Weighing potential benefits and risks of China deal

OUTLOOK

Experts consider who would gain, lose in trade agreement

May 21, 2000|By Amanda J. Crawford

Congress is debating controversial legislation to grant China permanent normal trade relations based on an agreement negotiated in November. China now has normal trade relations subject to annual review.

In the bilateral agreement, China made a number of concessions, agreeing to a significant decrease in tariffs on a wide range of agricultural and industrial products. Tariffs on autos, for example, would fall from the current 80 percent to 100 percent to an average of 25 percent by 2006. China also would participate in the Information Technology Agreement and eliminate tariffs on computers, semiconductors and related products by 2005; open its telecommunications sectors, including Internet services; expand investment and other activities for financial services companies; and open up distribution services, such as repair and maintenance, warehousing, trucking and air couriers.

How much of a benefit would this be to American businesses? Which stand to benefit most? What are the downsides or risks? Will it hurt American workers?

Barry Naughton

Professor of economics, Graduate School of International Relations and Pacific Studies, University of California, San Diego

The main benefit is a long-term benefit: As China grows, U.S. businesses will be able to participate and take a share of that growth. The benefits can be large for individual companies, but relative to the huge American economy, it's only a modest plus. The businesses that will benefit the most will be those in advanced services such as telecommunications, insurance and banking; also, agriculture and some industries.

Morris Reid

Senior vice president, American Management Services Inc., Boston

The people that stand to benefit the most are large companies. Small businesses account for 96 percent of all U.S. exports and employ 53 percent of the workforce, yet they have no voice in this debate. Small business owners do not have the same resources the large businesses have. The risk is that the small business community will be left behind.

Y.C. Chang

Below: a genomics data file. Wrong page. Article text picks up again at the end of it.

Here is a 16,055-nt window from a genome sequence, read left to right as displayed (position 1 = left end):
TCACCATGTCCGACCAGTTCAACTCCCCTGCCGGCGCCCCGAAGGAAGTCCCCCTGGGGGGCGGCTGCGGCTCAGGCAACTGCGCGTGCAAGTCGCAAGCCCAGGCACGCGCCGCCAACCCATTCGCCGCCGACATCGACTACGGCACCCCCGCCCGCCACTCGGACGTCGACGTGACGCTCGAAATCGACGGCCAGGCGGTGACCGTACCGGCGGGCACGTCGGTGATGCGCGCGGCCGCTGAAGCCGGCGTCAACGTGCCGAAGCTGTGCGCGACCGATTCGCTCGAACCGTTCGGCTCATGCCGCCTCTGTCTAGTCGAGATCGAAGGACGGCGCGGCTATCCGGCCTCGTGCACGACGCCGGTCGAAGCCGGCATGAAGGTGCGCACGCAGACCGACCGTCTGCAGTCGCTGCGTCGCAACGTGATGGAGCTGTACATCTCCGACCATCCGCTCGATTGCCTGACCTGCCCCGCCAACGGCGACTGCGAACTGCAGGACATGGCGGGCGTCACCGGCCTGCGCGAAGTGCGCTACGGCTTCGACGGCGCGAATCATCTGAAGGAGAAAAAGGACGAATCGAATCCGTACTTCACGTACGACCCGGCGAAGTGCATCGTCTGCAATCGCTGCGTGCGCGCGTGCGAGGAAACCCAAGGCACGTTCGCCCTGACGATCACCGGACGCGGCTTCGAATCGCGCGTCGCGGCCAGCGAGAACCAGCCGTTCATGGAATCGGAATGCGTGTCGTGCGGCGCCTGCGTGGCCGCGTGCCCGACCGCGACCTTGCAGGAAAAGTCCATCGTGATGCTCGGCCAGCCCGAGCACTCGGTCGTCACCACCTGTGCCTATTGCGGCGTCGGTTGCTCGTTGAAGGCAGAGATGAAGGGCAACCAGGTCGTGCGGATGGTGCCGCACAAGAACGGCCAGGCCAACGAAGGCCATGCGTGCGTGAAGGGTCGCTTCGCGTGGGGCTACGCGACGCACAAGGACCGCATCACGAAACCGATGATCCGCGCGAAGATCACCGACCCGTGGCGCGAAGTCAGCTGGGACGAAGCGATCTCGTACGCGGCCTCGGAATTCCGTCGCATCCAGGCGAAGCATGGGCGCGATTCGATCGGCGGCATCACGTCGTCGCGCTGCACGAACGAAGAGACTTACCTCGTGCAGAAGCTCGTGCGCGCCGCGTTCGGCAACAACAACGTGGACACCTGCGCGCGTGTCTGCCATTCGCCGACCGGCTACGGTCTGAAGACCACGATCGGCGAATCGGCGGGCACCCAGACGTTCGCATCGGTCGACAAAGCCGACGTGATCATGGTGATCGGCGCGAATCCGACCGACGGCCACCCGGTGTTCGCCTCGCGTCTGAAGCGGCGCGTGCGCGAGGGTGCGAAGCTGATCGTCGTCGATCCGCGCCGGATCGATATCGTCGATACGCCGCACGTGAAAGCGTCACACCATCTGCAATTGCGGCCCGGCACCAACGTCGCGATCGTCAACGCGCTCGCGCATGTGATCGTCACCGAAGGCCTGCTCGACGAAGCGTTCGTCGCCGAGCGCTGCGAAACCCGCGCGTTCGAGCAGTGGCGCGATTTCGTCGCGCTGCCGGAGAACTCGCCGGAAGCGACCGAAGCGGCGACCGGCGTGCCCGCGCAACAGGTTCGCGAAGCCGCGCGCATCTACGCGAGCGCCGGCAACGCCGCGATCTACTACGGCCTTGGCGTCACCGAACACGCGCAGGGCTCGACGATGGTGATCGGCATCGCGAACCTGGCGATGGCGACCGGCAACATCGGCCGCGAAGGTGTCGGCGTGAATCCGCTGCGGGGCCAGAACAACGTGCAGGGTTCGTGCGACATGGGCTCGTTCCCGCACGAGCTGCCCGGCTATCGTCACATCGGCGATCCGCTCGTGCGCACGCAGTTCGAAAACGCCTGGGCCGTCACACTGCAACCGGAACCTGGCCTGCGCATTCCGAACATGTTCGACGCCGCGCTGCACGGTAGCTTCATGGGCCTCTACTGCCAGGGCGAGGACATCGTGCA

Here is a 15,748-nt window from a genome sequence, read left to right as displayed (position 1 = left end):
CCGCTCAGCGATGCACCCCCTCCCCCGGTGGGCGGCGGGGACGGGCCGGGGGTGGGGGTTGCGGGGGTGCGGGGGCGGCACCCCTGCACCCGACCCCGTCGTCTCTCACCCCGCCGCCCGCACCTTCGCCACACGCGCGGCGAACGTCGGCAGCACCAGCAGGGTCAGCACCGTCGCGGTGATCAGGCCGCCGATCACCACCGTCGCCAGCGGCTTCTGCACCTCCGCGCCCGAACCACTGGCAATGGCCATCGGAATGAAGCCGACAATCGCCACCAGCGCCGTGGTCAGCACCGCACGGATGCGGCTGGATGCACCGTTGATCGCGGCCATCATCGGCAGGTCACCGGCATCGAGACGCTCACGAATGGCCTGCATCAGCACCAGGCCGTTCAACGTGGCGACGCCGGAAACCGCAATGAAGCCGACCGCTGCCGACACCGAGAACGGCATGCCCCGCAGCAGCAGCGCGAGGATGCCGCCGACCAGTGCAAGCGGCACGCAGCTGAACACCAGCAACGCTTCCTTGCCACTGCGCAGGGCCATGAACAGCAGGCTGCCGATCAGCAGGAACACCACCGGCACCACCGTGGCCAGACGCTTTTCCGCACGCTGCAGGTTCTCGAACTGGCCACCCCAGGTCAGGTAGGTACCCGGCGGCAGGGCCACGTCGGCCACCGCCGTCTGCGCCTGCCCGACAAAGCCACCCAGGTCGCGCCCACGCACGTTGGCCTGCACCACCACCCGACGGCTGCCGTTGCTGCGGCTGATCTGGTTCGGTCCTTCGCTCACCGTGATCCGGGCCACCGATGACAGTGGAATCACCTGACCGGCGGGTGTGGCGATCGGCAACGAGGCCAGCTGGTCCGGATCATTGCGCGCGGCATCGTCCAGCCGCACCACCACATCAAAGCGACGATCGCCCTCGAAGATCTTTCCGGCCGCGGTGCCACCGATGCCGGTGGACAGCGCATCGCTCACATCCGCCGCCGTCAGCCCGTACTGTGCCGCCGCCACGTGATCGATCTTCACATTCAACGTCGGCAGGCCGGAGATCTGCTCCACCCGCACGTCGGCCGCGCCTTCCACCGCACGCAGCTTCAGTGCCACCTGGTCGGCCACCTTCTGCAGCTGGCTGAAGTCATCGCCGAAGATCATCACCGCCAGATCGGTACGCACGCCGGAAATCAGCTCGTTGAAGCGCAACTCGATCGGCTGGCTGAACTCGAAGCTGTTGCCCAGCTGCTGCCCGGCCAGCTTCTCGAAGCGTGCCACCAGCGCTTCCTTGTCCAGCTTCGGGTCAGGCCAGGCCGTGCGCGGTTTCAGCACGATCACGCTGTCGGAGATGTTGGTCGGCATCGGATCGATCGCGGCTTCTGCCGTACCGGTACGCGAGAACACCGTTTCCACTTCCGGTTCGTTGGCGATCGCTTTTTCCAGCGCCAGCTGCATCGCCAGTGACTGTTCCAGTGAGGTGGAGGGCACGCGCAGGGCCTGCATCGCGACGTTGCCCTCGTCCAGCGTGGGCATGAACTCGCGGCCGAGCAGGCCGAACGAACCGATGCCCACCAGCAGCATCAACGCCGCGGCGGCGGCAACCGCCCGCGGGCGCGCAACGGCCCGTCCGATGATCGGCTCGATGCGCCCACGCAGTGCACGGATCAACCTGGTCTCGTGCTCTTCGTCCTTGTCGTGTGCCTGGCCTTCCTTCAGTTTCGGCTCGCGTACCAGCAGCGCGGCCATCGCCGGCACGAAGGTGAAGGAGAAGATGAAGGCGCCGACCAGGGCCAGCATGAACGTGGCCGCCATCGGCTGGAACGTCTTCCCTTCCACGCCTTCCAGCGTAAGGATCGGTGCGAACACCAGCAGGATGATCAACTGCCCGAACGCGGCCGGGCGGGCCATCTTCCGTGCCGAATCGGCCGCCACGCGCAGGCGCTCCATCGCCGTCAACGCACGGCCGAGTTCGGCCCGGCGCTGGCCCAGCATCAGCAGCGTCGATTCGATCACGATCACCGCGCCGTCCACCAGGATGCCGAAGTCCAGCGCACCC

Retired professor of political science, University of Delaware

Some jobs will be lost, because all of the low-skilled, labor-intensive jobs will be exported. In this country, the steel, textile, toys and shoes industries will be hurt. Some industries will suffer, and some of the jobs will be replaced by cheap labor in China. Some of that labor may be child labor, prisoner labor or low-wage employment. Not everybody will gain from this agreement. Labor has some real genuine concerns.

Peter Morici

Professor of international business, University of Maryland; former chief economist, U.S. International Trade Commission

The benefits are enormous. China's economy is already the size of California's, and before it is done, it will be bigger than ours. It will lead to a substantial increase in exports in some things. There is really no downside risk, because we are not doing anything to open our markets to China. They are opening their markets to us.

How can it hurt American workers if it will increase exports without increasing imports?

It will reduce the trade deficit, create jobs in unionized sectors, create employment for farmers and create new opportunities for workers in service sectors.

Edward Turzanski

Professor of political science, LaSalle University, Philadelphia

The Chinese have been notorious for not abiding by arrangements they have signed in the past. The central question is, will the passage of this legislation make China more likely to become less authoritarian, more democratic and less hostile to American interests?

I'm not persuaded that that's the case.... But I wonder if we are not trading long-term technological, economic and political security for a short-term benefit.

Is it worth giving up technological superiority and also some leverage to a potential adversary in return for cheap sandals and sneakers?

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